→ In recent years, mills are shifting to the southern and western states, especially in Maharashtra because
♠ The cane produced here has a higher sucrose content.
♠ The cooler climate also ensures a longer crushing season.
♠ The cooperatives are more successful in these states.

Mineral based Industries

• Industries that use minerals and metals as raw materials are called mineral based industries.

Iron and Steel Industry

→ The iron and steel Industry is the basic industry as it provides all types of machinery to run all the other industries.

→ Steel is needed to manufacture a variety of engineering goods, construction material, defence, medical, telephonic, scientific equipment and a variety of consumer goods.
♠ Production and consumption of steel is often regarded as the index of a country’s development.

→ India ranked 4th among the world unrefined steel producers and largest producer of sponge iron.

→ China is the largest producer of steel and also the world’s largest consumer of steel.

→ In 2004, India was the largest exporter of steel 

Why Iron and steel is a heavy industry?

→ Because all the raw materials, as well as finished goods, are heavy and bulky entailing heavy transportation costs.

→ Chotanagpur plateau region has the maximum concentration of iron and steel industries.

→ India not able to perform to its full potential in production of iron and steel because:
♠ High costs and limited availability of coking coal
♠ Lower productivity of labour
♠ Irregular supply of energy
♠ Poor infrastructure

→ Liberalisation and Foreign Direct Investment (FDI) have given a boost to the industry with the efforts of private entrepreneurs.

Aluminium Smelting

→ Second most important metallurgical industry in India.

→  The raw material used in the smelters is called Bauxite.
♠ It is a very bulky, dark reddish coloured rock.

→ It is light, resistant to corrosion, a good conductor of heat, mallable and becomes strong when it is mixed with other metals.
♠ Used to manufacture aircraft, utensils and wires.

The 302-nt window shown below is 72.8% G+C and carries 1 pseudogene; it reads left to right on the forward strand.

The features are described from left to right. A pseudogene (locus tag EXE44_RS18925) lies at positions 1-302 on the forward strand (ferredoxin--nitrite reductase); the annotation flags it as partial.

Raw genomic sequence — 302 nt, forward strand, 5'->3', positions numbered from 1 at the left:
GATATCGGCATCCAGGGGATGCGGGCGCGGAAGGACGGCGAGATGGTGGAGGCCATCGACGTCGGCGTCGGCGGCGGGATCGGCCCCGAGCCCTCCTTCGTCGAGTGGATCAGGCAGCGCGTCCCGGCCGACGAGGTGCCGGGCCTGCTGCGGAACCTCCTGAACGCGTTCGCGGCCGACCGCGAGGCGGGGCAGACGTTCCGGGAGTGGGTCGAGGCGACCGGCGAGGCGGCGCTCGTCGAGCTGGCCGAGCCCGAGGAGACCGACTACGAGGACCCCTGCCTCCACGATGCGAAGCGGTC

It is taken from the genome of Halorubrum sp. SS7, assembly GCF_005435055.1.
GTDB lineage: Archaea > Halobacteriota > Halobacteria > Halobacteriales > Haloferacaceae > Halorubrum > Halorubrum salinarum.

→ It has gained popularity as a substitute for steel, copper, zinc and lead in a number of industries.

→ are located in Odisha, West Bengal, Kerala, Uttar
Pradesh, Chhattisgarh, Maharashtra and Tamil Nadu.

Chemical Industries

→ The Chemical industry in India is fast growing and diversifying. 

→ It contributes approximately 3 percent of the GDP.

→ It is the third largest industry in Asia and twelfth largest in the world in term of its size.

→ It comprises both large and small scale manufacturing units.

→ Organic and inorganic sectors of Chemical industry are rapidly growing.

♠ Organic chemicals include petrochemicals (used for manufacturing of synthetic fibers, synthetic rubber, plastics, dye-stuffs, drugs and pharmaceuticals).

♠ Inorganic chemicals include sulphuric acid (used to manufacture fertilisers, synthetic fibres, plastics, adhesives, paints, dye-stuffs), nitric acid, alkalies, soda ash (used to make glass, soaps
and detergents, paper) and caustic soda.

Fertiliser Industry

→ Mainly centred around the production of nitrogenous fertilisers (mainly urea), phosphatic fertilisers and ammonium phosphate (DAP) and complex fertilisers which have a combination of nitrogen (N), phosphate (P), and potash (K).

→ India is the third largest producer of nitrogenous fertilisers.

→ The fertiliser industry in India:
♠ 57 fertiliser units for nitrogenous and complex nitrogenous fertilisers.
♠ 29 for urea 
♠ 9 for producing ammonium sulphate 
♠ 68 other small units produce single superphosphate.

→ Main states having this industry are: Gujarat, Tamil Nadu, U.P., Punjab and Kerala.
♠ Other significant producers are Andhra Pradesh, Odisha, Rajasthan, Bihar, Maharashtra, Assam, West Bengal, Goa, Delhi, Madhya Pradesh and Karnataka.

Cement Industry

→ Cement is used for construction activity such as building houses, factories, bridges, roads, airports, dams and for other commercial establishments.